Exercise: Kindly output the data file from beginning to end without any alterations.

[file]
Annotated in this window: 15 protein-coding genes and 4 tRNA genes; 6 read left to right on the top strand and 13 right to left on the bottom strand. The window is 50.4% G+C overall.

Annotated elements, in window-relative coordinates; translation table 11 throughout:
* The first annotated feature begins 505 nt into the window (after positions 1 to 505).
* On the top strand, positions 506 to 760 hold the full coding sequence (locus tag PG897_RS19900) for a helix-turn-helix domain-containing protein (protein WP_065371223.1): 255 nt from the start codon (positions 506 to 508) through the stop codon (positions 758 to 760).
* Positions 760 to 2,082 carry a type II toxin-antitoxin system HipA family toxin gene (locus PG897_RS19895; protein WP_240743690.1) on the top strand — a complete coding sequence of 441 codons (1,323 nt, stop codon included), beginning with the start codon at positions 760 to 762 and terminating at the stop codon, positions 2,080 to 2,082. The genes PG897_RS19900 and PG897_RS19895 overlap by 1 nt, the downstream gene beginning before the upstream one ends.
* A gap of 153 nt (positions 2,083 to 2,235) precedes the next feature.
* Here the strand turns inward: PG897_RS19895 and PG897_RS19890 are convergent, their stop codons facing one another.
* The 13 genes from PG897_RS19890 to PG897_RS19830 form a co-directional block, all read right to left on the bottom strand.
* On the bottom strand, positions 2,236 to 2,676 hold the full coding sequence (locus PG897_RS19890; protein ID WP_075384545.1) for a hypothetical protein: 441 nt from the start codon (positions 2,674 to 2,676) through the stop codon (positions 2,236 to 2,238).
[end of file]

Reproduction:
Annotated in this window: 15 protein-coding genes and 4 tRNA genes; 6 read left to right on the top strand and 13 right to left on the bottom strand. The window is 50.4% G+C overall.

Annotated elements, in window-relative coordinates; translation table 11 throughout:
* The first annotated feature begins 505 nt into the window (after positions 1 to 505).
* On the top strand, positions 506 to 760 hold the full coding sequence (locus tag PG897_RS19900) for a helix-turn-helix domain-containing protein (protein WP_065371223.1): 255 nt from the start codon (positions 506 to 508) through the stop codon (positions 758 to 760).
* Positions 760 to 2,082 carry a type II toxin-antitoxin system HipA family toxin gene (locus PG897_RS19895; protein WP_240743690.1) on the top strand — a complete coding sequence of 441 codons (1,323 nt, stop codon included), beginning with the start codon at positions 760 to 762 and terminating at the stop codon, positions 2,080 to 2,082. The genes PG897_RS19900 and PG897_RS19895 overlap by 1 nt, the downstream gene beginning before the upstream one ends.
* A gap of 153 nt (positions 2,083 to 2,235) precedes the next feature.
* Here the strand turns inward: PG897_RS19895 and PG897_RS19890 are convergent, their stop codons facing one another.
* The 13 genes from PG897_RS19890 to PG897_RS19830 form a co-directional block, all read right to left on the bottom strand.
* On the bottom strand, positions 2,236 to 2,676 hold the full coding sequence (locus PG897_RS19890; protein ID WP_075384545.1) for a hypothetical protein: 441 nt from the start codon (positions 2,674 to 2,676) through the stop codon (positions 2,236 to 2,238).